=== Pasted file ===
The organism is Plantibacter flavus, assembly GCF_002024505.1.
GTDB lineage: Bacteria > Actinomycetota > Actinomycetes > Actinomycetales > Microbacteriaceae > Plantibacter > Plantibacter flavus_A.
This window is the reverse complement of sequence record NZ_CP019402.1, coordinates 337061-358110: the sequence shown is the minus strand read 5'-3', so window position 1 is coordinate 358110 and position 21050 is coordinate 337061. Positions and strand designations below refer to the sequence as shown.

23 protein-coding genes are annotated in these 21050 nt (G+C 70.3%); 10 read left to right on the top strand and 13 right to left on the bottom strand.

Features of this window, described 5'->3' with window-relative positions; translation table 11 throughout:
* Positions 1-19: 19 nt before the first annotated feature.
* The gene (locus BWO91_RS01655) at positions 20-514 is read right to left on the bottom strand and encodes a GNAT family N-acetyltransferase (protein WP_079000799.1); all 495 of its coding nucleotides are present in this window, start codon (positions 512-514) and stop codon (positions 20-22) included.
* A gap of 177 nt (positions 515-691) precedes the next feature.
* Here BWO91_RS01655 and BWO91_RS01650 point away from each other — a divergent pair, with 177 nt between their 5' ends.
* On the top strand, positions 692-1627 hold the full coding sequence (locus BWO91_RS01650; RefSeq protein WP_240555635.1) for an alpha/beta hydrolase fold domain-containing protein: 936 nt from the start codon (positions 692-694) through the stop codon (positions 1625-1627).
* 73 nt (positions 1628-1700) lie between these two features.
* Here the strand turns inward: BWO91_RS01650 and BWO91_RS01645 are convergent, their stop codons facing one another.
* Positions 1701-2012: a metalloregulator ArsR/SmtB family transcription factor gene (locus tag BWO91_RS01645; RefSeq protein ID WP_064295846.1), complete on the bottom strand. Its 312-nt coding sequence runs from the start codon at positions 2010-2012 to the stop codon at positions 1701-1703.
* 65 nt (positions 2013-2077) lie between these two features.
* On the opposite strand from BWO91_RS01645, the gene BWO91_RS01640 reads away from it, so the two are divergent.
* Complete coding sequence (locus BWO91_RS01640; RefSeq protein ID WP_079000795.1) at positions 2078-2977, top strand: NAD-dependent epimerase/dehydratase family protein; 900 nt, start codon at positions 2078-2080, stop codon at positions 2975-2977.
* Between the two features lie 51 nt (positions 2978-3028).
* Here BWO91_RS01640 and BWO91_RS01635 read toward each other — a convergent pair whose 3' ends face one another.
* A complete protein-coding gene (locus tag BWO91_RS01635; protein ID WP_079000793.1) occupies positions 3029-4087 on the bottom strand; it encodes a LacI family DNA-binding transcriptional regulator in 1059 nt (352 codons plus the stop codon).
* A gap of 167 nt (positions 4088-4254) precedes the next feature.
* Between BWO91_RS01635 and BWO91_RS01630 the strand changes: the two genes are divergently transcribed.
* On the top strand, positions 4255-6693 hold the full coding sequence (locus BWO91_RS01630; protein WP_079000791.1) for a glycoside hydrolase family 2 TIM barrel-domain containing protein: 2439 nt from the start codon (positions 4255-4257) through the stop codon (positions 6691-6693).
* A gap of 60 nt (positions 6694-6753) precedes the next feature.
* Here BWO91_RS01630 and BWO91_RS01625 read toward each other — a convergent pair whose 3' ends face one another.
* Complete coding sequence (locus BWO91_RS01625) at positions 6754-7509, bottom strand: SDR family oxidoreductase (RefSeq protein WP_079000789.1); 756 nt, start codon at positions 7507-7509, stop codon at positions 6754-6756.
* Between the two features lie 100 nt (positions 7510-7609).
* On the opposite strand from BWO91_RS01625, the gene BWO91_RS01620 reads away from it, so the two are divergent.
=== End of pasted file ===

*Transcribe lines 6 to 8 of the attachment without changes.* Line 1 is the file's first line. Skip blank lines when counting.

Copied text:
* Positions 1-19: 19 nt before the first annotated feature.
* The gene (locus BWO91_RS01655) at positions 20-514 is read right to left on the bottom strand and encodes a GNAT family N-acetyltransferase (protein WP_079000799.1); all 495 of its coding nucleotides are present in this window, start codon (positions 512-514) and stop codon (positions 20-22) included.
* A gap of 177 nt (positions 515-691) precedes the next feature.